Safari health advice
Taking care of your health on safari
For a carefree safari to Sabi Sands Game Reserve it is important to be aware of some of the possible health risks. We advice you to read the health precautions in advance so that you don't get surprised when travelling. On this page we provide an overview of the most important things you should know.
Sabi-sands.com has devoted itself to provide you with the most accurate information on healthcare in South Africa as possible. We strongly encourage you to get in contact with proper health authorities for the most recent medical information related to South Africa. South Africa generally is a very hygienic country: compared to other African countries the chances of getting sick are vert limited. However, you are at greater risk than back home as you might encounter different bacteria.
Health precautions prior to departure
When you use medication and need to bring it on your holiday, make sure to bring a health card that states you need the medication and keep it with your other important travel documents. This to prevent your medication being mistaken for illegal drugs.
Make sure to contact your local medical authorities prior to departure, such as a hospital or other health services. A last minute trip to South Africa shouldn't be a problem for a person in normal health. If your trip is really last minute, you could even choose to visit the travel clinic at the airport before departure. Be sure to always bring your vaccination documents, if you have these. Of course, it's best to arrange vaccinations well in advance if at all possible.
Malaria does occur in South Africa, particularly in the Kruger and Swaziland regions. For advice on the use of any malaria prophylaxis, we refer you to one of the health authorities or local travel clinic. In addition to any prophylactics we recommend the following mitigation measures: cover your arms, legs and feet in the evenings, apply a mosquito repellent containing DEET and use mosquito net. The mosquito net should ideally be impregnated with insect repellent. If -despite these precautions- you feel feverish during or after your your stay in a malaria-area, always contact a physician.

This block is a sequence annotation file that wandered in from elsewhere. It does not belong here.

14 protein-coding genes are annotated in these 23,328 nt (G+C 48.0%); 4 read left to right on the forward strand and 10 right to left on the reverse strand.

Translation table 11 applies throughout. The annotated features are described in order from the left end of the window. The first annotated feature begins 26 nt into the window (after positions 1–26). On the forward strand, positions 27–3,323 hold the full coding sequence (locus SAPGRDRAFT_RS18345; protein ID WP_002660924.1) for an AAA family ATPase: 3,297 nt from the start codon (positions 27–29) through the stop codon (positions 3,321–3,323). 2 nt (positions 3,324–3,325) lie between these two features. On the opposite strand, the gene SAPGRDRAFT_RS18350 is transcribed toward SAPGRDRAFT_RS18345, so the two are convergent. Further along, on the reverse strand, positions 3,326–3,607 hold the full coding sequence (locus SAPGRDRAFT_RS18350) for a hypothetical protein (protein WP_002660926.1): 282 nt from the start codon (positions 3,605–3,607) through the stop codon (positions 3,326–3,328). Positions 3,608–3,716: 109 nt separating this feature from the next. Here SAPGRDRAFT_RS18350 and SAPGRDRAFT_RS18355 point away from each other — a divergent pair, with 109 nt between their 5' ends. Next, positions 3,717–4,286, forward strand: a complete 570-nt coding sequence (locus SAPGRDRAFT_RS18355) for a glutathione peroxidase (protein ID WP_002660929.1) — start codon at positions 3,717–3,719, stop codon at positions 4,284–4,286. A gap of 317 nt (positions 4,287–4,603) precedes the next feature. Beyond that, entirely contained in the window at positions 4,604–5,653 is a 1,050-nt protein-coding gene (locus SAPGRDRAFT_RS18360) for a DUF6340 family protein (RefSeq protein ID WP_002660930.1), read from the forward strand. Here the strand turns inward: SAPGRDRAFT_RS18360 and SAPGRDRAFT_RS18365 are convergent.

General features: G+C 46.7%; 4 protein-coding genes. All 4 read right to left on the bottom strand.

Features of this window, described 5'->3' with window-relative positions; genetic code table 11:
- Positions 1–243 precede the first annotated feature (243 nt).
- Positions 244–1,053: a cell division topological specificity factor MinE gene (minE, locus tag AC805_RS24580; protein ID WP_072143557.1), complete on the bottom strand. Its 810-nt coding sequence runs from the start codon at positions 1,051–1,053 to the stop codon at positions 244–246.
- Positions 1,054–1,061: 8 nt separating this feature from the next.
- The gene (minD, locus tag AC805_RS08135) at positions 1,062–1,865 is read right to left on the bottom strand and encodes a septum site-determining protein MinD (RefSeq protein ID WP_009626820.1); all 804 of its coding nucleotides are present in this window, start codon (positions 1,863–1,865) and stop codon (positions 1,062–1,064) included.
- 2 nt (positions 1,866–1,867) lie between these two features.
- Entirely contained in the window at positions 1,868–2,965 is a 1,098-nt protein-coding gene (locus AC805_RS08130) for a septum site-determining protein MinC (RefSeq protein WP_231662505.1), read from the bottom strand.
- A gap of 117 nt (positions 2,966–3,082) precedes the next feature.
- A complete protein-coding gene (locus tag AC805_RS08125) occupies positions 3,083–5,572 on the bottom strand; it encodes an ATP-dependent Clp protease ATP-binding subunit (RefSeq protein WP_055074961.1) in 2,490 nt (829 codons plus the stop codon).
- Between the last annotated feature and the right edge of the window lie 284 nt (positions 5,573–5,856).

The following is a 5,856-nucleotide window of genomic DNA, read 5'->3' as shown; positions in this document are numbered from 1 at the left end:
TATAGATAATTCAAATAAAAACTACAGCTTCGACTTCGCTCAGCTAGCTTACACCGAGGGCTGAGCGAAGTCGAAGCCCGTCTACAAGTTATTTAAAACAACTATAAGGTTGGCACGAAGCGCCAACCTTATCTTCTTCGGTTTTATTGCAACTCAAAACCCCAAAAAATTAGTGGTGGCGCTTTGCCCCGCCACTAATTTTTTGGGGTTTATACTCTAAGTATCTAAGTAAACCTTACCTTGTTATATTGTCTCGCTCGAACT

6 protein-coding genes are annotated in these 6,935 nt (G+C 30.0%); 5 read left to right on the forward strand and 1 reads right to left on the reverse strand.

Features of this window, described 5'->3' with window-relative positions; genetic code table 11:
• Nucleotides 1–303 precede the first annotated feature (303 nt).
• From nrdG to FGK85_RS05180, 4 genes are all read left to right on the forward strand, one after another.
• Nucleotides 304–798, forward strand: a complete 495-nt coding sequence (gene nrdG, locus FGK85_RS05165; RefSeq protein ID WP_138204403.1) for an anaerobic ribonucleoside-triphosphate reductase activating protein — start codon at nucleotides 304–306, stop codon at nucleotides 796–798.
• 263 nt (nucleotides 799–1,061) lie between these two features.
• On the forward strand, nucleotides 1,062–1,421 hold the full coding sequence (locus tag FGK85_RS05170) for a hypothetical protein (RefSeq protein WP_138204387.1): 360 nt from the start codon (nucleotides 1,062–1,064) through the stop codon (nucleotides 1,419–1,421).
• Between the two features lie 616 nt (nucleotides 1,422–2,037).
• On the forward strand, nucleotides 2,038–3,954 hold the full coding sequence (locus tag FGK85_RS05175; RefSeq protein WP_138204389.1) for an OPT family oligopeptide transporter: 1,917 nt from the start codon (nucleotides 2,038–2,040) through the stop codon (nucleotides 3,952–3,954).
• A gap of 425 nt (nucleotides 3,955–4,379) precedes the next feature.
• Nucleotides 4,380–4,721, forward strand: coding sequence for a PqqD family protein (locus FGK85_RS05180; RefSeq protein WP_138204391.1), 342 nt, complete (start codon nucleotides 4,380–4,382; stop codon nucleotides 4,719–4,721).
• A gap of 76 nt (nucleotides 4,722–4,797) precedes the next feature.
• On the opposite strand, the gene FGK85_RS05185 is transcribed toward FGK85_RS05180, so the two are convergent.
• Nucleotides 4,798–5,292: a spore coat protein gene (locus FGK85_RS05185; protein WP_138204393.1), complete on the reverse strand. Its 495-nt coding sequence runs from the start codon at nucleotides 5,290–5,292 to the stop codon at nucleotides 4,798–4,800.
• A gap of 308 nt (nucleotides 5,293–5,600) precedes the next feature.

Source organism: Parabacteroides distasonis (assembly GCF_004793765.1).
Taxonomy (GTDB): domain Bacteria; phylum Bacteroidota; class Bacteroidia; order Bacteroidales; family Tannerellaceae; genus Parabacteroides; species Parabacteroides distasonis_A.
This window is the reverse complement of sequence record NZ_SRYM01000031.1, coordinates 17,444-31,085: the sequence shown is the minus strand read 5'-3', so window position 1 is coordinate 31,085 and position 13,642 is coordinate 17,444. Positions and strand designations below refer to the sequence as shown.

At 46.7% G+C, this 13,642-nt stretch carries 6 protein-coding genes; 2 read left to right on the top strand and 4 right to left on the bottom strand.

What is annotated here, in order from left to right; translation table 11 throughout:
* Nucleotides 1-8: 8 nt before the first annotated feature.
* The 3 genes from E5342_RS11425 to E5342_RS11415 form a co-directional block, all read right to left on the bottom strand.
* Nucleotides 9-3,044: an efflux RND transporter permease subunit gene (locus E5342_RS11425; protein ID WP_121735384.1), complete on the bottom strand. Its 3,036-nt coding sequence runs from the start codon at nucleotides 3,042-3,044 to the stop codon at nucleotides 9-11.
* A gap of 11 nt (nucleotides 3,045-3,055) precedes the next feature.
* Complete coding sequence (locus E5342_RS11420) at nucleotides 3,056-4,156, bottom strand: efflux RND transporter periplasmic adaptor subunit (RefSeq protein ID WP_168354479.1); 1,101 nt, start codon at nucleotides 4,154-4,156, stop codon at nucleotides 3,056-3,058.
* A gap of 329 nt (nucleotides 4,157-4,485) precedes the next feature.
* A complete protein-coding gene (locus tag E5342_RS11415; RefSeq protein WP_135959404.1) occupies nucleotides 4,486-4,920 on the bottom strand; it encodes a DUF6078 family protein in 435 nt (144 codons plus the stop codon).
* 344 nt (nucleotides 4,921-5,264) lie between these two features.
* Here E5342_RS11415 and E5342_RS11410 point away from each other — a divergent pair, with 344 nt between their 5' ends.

Vaccinations against DTP (diphteria, tetanus en polio) and Hepatitis A are reommended. Most people received DTP vaccinations as a child. After a new shot you don't need another one for another ten years or so. De normal Hepatitis A vaccination is only effective for a limited amount of time. When you travel frequently to Heaptitis A countries it is advised getting a longer lasting vaccination (such as Havrix). Typhoid vaccination is recommended if you intend to stay more than thee months in South Africa. Vaccinations against yellow fever is recommended only when you are travelling from an infection zone (risk countries such as Tanzania and DR Congo) to South Africa.
Healthcare on location
Aside from getting the proper vaccinations and making sure you are in good health before departure, it is also important to prevent illness while you are in South Africa. Remaining alert of possible threats and contacting a doctor in case of concern are two basic practices that can help ward off disease.
Change in your daily routine, climate and food can upset your digestive system. Normally you should be back onyour feet after a short while of taking it a bit easier and making sure you drink enough. You might also take some ORS (Oral Rehydration Salts) tablets dissolved in water to ensure that you do not dry out, this is especially important for children and older travellers. If diarrhea persists for more than two days, or when you are also experiencing other discomforts, please contact a phycisian. Medical facilities in South Africa are of a very high standard.
Avoid infection by tiny worms by not swimming in still standing water.
Treat small wounds seriously: keep an eye on them and disinfect when necessary. Do not scratch any mosquito bites as they might get infected. Always apply sunscreen, also in winter. Do not wear bright colours and strong perfumes as these attract insects.
The African sun can be ferociously strong. Avoid sunstroke by covering your head with a hat or cap and by wearing sun glasses. Always have a bottle of water with you, especially when hiking or during an activity. If you believe that you may have a sunstroke (lightheadedness or headaches may indicate this), have a drink, sit in the shade and stay there for a while if possible.
Healthcare after your return home
If you are feverish, bowel problems or other physical discomforts after your return home (up to several months after your flight back), please contact your doctor as soons as possible and indicate that you have been travelling. If you've spent a lot of time with the local population, you may need a Mantoux or TB test.